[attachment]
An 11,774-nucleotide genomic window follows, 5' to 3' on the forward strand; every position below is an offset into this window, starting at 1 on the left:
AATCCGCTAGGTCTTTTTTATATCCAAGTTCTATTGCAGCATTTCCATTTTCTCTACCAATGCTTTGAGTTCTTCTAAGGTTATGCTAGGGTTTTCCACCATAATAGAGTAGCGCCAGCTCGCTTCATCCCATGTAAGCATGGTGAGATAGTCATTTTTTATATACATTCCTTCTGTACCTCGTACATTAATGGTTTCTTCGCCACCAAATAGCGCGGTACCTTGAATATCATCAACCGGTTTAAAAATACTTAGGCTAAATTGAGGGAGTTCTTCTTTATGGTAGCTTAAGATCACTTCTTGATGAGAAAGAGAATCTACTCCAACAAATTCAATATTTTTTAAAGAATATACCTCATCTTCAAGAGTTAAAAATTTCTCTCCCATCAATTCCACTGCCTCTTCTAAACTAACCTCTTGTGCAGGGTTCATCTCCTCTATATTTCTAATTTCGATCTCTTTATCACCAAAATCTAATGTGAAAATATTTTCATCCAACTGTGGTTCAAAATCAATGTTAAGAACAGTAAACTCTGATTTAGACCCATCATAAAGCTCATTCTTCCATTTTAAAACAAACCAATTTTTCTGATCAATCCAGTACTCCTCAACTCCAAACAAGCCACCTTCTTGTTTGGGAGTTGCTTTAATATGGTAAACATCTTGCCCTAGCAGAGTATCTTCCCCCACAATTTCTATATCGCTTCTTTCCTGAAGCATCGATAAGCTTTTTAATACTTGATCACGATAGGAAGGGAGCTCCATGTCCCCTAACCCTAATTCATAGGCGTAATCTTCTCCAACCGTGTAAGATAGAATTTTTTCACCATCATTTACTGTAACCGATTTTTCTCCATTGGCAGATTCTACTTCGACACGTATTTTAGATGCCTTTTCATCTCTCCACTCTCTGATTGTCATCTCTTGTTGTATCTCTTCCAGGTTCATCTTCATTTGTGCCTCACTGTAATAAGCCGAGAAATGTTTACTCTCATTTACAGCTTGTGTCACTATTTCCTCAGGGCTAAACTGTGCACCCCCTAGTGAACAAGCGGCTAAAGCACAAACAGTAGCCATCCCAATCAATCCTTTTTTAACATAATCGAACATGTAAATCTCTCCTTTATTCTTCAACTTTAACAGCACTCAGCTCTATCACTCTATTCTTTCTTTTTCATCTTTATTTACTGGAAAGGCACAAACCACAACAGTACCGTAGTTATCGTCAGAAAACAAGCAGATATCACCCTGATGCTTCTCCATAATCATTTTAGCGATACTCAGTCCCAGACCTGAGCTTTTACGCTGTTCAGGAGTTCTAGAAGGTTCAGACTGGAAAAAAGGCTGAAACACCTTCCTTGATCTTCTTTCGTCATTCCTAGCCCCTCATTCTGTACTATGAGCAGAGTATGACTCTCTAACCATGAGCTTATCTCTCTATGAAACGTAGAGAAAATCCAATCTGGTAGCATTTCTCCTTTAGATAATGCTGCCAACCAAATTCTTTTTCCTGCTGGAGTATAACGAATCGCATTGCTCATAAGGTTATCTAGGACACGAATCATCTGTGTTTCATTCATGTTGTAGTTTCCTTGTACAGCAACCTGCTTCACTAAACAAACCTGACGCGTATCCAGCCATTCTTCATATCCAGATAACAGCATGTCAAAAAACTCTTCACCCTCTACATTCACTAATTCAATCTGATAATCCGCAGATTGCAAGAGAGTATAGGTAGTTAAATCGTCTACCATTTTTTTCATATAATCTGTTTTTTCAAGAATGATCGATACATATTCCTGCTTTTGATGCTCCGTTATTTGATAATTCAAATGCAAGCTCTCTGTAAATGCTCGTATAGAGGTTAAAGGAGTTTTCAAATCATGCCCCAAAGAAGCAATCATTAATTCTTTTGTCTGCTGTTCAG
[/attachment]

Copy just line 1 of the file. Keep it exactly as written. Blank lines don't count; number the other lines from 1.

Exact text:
An 11,774-nucleotide genomic window follows, 5' to 3' on the forward strand; every position below is an offset into this window, starting at 1 on the left: